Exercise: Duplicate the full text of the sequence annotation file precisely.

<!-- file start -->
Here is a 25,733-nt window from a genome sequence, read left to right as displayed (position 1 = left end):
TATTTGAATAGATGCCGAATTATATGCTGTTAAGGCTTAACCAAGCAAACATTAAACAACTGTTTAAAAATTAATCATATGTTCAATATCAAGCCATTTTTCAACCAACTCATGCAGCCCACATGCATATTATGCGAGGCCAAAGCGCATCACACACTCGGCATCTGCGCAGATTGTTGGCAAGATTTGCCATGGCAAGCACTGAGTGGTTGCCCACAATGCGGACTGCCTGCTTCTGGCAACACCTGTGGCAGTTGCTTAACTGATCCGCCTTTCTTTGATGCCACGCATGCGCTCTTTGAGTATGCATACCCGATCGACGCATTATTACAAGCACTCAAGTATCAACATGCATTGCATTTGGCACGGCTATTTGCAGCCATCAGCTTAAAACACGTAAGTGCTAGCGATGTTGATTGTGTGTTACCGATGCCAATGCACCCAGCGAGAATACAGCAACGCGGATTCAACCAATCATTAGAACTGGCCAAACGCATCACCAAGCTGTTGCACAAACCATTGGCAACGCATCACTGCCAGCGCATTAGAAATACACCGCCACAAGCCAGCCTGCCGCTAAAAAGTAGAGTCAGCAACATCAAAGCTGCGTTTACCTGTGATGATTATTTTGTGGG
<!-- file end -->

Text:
Here is a 25,733-nt window from a genome sequence, read left to right as displayed (position 1 = left end):
TATTTGAATAGATGCCGAATTATATGCTGTTAAGGCTTAACCAAGCAAACATTAAACAACTGTTTAAAAATTAATCATATGTTCAATATCAAGCCATTTTTCAACCAACTCATGCAGCCCACATGCATATTATGCGAGGCCAAAGCGCATCACACACTCGGCATCTGCGCAGATTGTTGGCAAGATTTGCCATGGCAAGCACTGAGTGGTTGCCCACAATGCGGACTGCCTGCTTCTGGCAACACCTGTGGCAGTTGCTTAACTGATCCGCCTTTCTTTGATGCCACGCATGCGCTCTTTGAGTATGCATACCCGATCGACGCATTATTACAAGCACTCAAGTATCAACATGCATTGCATTTGGCACGGCTATTTGCAGCCATCAGCTTAAAACACGTAAGTGCTAGCGATGTTGATTGTGTGTTACCGATGCCAATGCACCCAGCGAGAATACAGCAACGCGGATTCAACCAATCATTAGAACTGGCCAAACGCATCACCAAGCTGTTGCACAAACCATTGGCAACGCATCACTGCCAGCGCATTAGAAATACACCGCCACAAGCCAGCCTGCCGCTAAAAAGTAGAGTCAGCAACATCAAAGCTGCGTTTACCTGTGATGATTATTTTGTGGG